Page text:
George Osborne delivered a sombre assessment of the state of the UK economy this week in his Autumn Statement. Although he could arguably be said to have glossed over some of the details, the Chancellor made no bones about it - we're not in good shape. However, there weren't really any surprises to speak of in the content of his speech.
The market expected cuts to growth and that is what we got. Likewise news of rising debt and an increased period of austerity did not come as a surprise to sterling markets, with both the pound and the yield on UK debt remaining largely ambivalent to the Chancellor's speech.
The fact is that the poor growth - Q3 aside - that the UK has been saddled with throughout the year made the Chancellor's task easier in some ways. He attempted to pull some 'rabbits out of the hat' in the form of lower corporation tax and the permanent delay of a planned 3p increase in fuel duty. These measures were welcome, but they failed to mask the grave nature of his message.
This was an Autumn Statement aimed at maintaining the status quo and, politically, maintaining the AAA rating. Within the first 2 minutes of his speech the Chancellor was extolling the benefits of the UK being a 'safe haven', with interest payments on our country's debt falling by £33bn due to the fall in gilt yields; an amount equalling the budget of the Ministry of Defence. To jeopardise our rating would be to place the future of the UK economy in danger, he said... but would it?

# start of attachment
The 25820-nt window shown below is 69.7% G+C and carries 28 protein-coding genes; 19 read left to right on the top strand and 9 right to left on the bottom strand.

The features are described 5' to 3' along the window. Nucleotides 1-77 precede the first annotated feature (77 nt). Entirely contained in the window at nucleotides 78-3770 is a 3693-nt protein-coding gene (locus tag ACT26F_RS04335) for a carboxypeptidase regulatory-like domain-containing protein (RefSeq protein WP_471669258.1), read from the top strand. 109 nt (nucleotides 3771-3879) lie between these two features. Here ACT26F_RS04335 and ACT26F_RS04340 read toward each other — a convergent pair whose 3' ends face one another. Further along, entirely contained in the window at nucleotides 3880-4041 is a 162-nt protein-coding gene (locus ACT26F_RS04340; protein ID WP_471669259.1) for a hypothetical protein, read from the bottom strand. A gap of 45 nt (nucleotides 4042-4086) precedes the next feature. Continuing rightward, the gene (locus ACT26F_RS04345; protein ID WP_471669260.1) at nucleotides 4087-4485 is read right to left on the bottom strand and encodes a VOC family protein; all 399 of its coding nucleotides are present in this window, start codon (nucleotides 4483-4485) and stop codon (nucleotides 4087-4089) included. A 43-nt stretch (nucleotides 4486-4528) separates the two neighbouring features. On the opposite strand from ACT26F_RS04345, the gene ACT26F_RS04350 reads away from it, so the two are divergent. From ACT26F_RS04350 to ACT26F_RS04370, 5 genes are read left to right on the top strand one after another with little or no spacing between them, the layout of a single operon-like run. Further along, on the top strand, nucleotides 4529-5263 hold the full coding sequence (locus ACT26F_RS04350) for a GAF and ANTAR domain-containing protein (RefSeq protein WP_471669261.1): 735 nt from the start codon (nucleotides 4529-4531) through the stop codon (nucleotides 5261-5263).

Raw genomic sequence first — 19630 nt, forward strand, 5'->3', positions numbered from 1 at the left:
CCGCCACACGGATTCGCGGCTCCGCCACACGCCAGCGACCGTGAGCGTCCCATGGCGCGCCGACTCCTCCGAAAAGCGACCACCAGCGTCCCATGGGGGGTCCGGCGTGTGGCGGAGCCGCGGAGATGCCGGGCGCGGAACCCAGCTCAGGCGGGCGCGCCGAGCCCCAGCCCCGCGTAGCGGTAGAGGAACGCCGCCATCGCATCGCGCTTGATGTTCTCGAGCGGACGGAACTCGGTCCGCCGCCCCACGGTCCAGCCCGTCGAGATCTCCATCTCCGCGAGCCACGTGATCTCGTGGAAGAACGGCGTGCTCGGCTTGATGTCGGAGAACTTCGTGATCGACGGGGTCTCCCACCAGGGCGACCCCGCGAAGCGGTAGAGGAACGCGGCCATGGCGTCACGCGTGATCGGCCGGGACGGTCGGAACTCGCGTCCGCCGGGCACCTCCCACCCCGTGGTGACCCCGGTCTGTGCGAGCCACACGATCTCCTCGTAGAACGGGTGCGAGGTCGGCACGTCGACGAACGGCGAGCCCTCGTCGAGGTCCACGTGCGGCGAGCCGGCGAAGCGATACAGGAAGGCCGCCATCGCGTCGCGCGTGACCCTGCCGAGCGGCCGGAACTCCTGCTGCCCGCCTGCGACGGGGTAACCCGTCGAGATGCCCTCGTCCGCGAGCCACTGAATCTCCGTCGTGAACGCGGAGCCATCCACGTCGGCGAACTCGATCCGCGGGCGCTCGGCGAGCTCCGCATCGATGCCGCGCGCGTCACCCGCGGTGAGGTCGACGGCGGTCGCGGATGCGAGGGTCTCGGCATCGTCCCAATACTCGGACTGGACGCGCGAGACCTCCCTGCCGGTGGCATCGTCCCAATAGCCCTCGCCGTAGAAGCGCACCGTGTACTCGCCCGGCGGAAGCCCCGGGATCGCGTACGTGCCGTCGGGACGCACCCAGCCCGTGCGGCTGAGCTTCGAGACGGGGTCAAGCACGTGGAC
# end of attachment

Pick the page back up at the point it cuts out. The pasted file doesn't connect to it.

Our fiscal position and lack of growth would have seen us lose our rating a decent time ago had we been part of the Eurozone. The independence of our central bank and the essential control of our own currency has insulated us against much of the fallout of the crisis. The only real market consequence has been that the outlook on our credit ratings has been placed as 'negative' by both Fitch and Moody's; two of the three largest ratings agencies.
However, in its most recent assessment of the UK economy back in September, Fitch accounted for its negative outlook on the basis that weaker growth twinned with debt rising close to 100% as proportion of GDP would put pressure on our AAA rating.
This week's assessment from the Chancellor and the Office of Budgetary Responsibility will be viewed as optimistic by those in the market, including those at the rating agencies. For example, I believe that the expectation of 1.2% growth next year is around double what eventually will come to pass. On this basis the AAA goose is cooked.
What this government must realise is that the preservation of the AAA rating is not the be-all-and-end-all. France's downgrade from AAA by S&P at the beginning of the year saw the euro rally and in the months since has seen yields come lower to around 2%, only 20bps higher than that of the UK's. The yield on its debt due to be repaid in 5 years' time hit a record low this morning, hardly a sign that the market is getting increasingly concerned about the French's ability to repay their debts.
It also follows that if the US, the printer of the global reserve currency and the largest economy in the world, is no longer viewed as an AAA entity, then nobody should be. The quicker the government revises policy away from not slaying a sacred political cow the better.
The glaring fact about the Chancellor's latest figures is that we are on track to have the worst deficit in the industrialised Western world by 2016. The Chancellor warned us that the "road is hard". However, someone should remind him that taking the right road in the first place is also a very good idea.
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